Resilience Requires a Modern Path to Board-Level Cyber, Privacy and Data Risk Governance
By the Nasdaq Center for Board Excellence ‘Risk & Cyber Oversight’ Insights Council: Dominique Shelton Leipzig, Chris Hetner, Steve Roycroft, and Raj De
Today’s headlines make clear that privacy and cybersecurity have moved beyond IT and legal compliance issues and are now environmental, social, and governance (ESG) benchmarks vitally affecting market caps and shareholder values.
To understand the scope of the issue, it is important to clarify the terminology. At a high level, data privacy concerns the personal information companies collect, use and share, and how they communicate about their practices. Cybersecurity, on the other hand, concerns what companies do to protect personal and business critical data and maintain resilience. Privacy and cybersecurity were largely unregulated until 2018, when the European Union (EU) General Data Protection Regulation went into effect. Presently, there are over 150 countries with data protection laws.
Privacy and cybersecurity are majorly impacting areas beyond the legal landscape. Privacy issues triggered a $1.4 trillion dollar loss in market cap for publicly listed companies in Q1 and Q2 of 2022. In 2021, cybercrimes cost our global economy 6 trillion dollars, and this figure is expected to increase to 10.5 trillion dollars by 2025. If privacy and cybersecurity were a country, they would be the third largest GDP behind the U.S. (GDP of $20.89 trillion) and China (GDP $14.72 trillion). Recently, the U.S. Department of Justice indicated that it will be pursuing a new policy seeking C-level sign-off on corporate compliance programs and signaled that it will be expecting CEOs to vouch for corporate compliance programs. In addition, the recent criminal conviction of a Chief Information Security Officer (CISO) for a data breach has resulted in some commentators calling for boards to be held accountable rather than CISOs.
The investor community is watching to see what boards do. Proxy advisors, such as Institutional Shareholder Services (ISS), have been quietly rating companies on their cyber and privacy practices via the governance prong of ESG scoring. Top global investors recently ranked cybersecurity as their second highest ESG concern, and Bloomberg reported in 2021 that its review of SEC filings from the past five years “shows a burgeoning pattern of companies explicitly categorizing their compliance with data privacy regulations and voluntary standards as an environmental, social, and governance (ESG) matter.”
Frameworks for ESG reporting are providing guidance for privacy and cyber reporting. The Global Reporting Initiative (GRI), a trusted resource for ESG reporting by many companies, has issued a specific “Customer Privacy Standard,” stating that breaches of customer privacy should be reported as part of enterprise risk management.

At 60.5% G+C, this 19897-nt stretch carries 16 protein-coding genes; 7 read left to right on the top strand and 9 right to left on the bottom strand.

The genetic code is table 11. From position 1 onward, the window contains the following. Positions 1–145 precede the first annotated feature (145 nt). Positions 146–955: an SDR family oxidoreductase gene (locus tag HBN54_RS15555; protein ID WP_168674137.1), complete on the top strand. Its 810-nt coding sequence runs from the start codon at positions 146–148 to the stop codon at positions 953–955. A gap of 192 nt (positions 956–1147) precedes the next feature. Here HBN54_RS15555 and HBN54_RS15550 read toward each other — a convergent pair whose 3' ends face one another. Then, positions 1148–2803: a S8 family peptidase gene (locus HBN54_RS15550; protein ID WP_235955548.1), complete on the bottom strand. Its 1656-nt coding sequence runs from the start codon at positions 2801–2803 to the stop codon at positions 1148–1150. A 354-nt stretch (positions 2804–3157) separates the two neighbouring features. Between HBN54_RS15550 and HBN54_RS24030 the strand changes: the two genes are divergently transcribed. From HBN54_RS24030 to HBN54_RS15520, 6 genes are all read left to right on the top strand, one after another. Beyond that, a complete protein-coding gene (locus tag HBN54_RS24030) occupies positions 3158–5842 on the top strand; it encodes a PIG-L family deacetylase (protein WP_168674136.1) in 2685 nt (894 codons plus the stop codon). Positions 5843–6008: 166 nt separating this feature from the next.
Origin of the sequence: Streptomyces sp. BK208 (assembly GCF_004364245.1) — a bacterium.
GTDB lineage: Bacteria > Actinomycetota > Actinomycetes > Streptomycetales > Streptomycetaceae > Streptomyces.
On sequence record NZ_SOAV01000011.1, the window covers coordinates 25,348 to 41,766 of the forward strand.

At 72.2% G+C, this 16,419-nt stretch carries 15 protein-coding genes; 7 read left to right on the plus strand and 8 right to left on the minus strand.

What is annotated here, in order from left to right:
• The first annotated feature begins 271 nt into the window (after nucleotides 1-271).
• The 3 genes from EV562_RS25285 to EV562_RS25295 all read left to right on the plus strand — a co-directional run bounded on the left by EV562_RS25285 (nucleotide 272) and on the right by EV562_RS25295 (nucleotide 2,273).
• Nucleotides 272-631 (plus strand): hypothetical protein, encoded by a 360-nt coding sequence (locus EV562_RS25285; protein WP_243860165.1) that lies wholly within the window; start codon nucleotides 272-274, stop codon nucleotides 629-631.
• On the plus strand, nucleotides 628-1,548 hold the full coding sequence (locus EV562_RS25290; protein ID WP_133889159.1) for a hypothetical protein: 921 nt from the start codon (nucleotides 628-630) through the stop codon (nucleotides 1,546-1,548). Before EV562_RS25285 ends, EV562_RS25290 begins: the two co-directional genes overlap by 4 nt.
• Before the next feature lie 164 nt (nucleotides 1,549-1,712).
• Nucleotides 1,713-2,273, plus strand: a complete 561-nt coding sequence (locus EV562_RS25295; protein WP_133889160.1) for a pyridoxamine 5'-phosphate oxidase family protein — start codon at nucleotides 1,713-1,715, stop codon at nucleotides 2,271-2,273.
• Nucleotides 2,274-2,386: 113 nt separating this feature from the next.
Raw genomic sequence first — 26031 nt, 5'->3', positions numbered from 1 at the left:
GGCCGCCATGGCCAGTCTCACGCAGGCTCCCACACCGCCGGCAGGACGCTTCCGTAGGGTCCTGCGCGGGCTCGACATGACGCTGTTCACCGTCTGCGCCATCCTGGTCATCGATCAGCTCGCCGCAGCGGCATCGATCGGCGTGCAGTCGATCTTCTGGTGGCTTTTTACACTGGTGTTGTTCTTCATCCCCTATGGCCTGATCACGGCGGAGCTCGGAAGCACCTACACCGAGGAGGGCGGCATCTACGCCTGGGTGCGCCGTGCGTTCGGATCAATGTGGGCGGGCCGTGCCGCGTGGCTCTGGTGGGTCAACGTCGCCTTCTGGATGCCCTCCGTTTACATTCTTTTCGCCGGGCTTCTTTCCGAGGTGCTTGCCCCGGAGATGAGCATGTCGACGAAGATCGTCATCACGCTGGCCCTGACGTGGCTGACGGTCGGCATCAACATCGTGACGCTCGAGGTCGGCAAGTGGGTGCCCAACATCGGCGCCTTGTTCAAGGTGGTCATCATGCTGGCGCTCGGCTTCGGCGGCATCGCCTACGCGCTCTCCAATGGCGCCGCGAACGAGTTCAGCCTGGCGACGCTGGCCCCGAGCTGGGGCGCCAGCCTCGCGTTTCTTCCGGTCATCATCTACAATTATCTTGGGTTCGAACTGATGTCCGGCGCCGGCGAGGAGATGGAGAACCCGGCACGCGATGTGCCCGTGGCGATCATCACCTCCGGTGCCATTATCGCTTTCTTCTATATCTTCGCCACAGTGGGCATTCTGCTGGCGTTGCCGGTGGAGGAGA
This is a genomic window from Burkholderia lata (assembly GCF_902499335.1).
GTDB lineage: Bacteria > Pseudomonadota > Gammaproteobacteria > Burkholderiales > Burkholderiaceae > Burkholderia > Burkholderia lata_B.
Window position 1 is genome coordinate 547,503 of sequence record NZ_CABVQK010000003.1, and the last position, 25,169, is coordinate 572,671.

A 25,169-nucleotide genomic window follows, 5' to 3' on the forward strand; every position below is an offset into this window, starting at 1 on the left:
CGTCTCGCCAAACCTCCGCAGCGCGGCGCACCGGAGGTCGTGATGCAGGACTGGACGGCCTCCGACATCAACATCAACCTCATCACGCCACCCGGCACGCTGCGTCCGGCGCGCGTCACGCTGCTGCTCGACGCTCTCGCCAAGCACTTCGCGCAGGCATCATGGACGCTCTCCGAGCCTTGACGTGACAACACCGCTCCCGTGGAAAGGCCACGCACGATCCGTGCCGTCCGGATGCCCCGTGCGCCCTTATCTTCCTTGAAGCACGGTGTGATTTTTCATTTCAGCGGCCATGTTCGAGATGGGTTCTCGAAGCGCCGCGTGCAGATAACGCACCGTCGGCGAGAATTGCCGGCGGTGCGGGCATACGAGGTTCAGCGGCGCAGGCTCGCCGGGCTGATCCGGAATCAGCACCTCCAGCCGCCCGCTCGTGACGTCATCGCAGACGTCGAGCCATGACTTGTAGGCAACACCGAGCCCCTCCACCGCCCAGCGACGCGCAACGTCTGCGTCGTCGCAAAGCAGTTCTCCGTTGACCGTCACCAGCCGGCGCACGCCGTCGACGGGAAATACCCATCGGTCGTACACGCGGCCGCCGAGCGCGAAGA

Additionally, investors are proactively engaging on board oversight of cybersecurity and privacy. One multinational investor, managing $10 trillion in assets, has reported interactions with companies to heighten board engagement. For example, it reported, “In an engagement with a pharmaceutical company we discussed the board’s oversight of cybersecurity risk and management’s focus on early detection rather than what it viewed as the unattainable goal of total prevention.”
On April 8, 2021, the FTC called for boards to “build a team of stakeholders” who can “...bring a different perspective to the issues.” In addition to the chief information officer (CIO) and the CISO, the team that reports to the board should include nontechnical leaders such as the CEO, CFO and general counsel, according to the FTC.
The FTC also encouraged boards to review their committee structure to ensure that board cybersecurity oversight occurs either at the audit committee level or via a standalone committee devoted to cybersecurity. In this regard, the FTC observed that, “Irrespective of how an organization structures its cyber risk oversight duties, the key takeaway is that cyber risks should be a priority within the board room. Board-level oversight helps to ensure that cybersecurity threats, defenses and responses have the attention of those at upper echelons and get the resources needed to do the job right.”
The FTC also encouraged boards to receive regular cyber briefings, “When it comes to security, board members need to be in the know, but research suggests many of them are out of the loop.”
On February 9, 2022, the SEC issued its proposed rule that calls for investment advisors and registered investment companies to adopt written cybersecurity policies and to prepare written reports to be overseen by the board. “Proposed rule 38a-2 would require a fund’s board of directors, including a majority of its independent directors, initially to approve the fund’s cybersecurity policies and procedures, as well as to review the written report on cybersecurity incidents and material changes to the fund’s cybersecurity policies and procedures that…would be required to be prepared at least annually.”